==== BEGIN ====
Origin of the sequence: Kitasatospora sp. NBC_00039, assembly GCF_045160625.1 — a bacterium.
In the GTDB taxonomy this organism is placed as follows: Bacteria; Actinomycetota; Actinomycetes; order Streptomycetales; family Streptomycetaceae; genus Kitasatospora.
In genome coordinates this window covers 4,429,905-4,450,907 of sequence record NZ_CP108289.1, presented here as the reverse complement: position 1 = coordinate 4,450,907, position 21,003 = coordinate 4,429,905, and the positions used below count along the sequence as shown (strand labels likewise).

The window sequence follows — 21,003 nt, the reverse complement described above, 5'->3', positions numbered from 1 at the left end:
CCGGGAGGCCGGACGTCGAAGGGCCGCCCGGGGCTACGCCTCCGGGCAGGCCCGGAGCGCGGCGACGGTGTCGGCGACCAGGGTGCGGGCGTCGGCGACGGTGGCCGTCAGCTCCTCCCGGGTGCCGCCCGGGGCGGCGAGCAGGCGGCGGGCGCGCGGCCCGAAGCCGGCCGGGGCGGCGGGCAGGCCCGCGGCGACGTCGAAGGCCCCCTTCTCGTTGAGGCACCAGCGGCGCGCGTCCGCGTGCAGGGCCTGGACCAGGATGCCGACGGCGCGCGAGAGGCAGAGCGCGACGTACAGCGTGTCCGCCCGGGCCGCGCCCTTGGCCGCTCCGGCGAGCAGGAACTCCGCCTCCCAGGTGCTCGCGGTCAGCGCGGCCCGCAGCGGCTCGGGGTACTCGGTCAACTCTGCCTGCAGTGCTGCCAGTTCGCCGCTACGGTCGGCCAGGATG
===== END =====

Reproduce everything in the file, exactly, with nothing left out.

Origin of the sequence: Kitasatospora sp. NBC_00039, assembly GCF_045160625.1 — a bacterium.
In the GTDB taxonomy this organism is placed as follows: Bacteria; Actinomycetota; Actinomycetes; order Streptomycetales; family Streptomycetaceae; genus Kitasatospora.
In genome coordinates this window covers 4,429,905-4,450,907 of sequence record NZ_CP108289.1, presented here as the reverse complement: position 1 = coordinate 4,450,907, position 21,003 = coordinate 4,429,905, and the positions used below count along the sequence as shown (strand labels likewise).

The window sequence follows — 21,003 nt, the reverse complement described above, 5'->3', positions numbered from 1 at the left end:
CCGGGAGGCCGGACGTCGAAGGGCCGCCCGGGGCTACGCCTCCGGGCAGGCCCGGAGCGCGGCGACGGTGTCGGCGACCAGGGTGCGGGCGTCGGCGACGGTGGCCGTCAGCTCCTCCCGGGTGCCGCCCGGGGCGGCGAGCAGGCGGCGGGCGCGCGGCCCGAAGCCGGCCGGGGCGGCGGGCAGGCCCGCGGCGACGTCGAAGGCCCCCTTCTCGTTGAGGCACCAGCGGCGCGCGTCCGCGTGCAGGGCCTGGACCAGGATGCCGACGGCGCGCGAGAGGCAGAGCGCGACGTACAGCGTGTCCGCCCGGGCCGCGCCCTTGGCCGCTCCGGCGAGCAGGAACTCCGCCTCCCAGGTGCTCGCGGTCAGCGCGGCCCGCAGCGGCTCGGGGTACTCGGTCAACTCTGCCTGCAGTGCTGCCAGTTCGCCGCTACGGTCGGCCAGGATG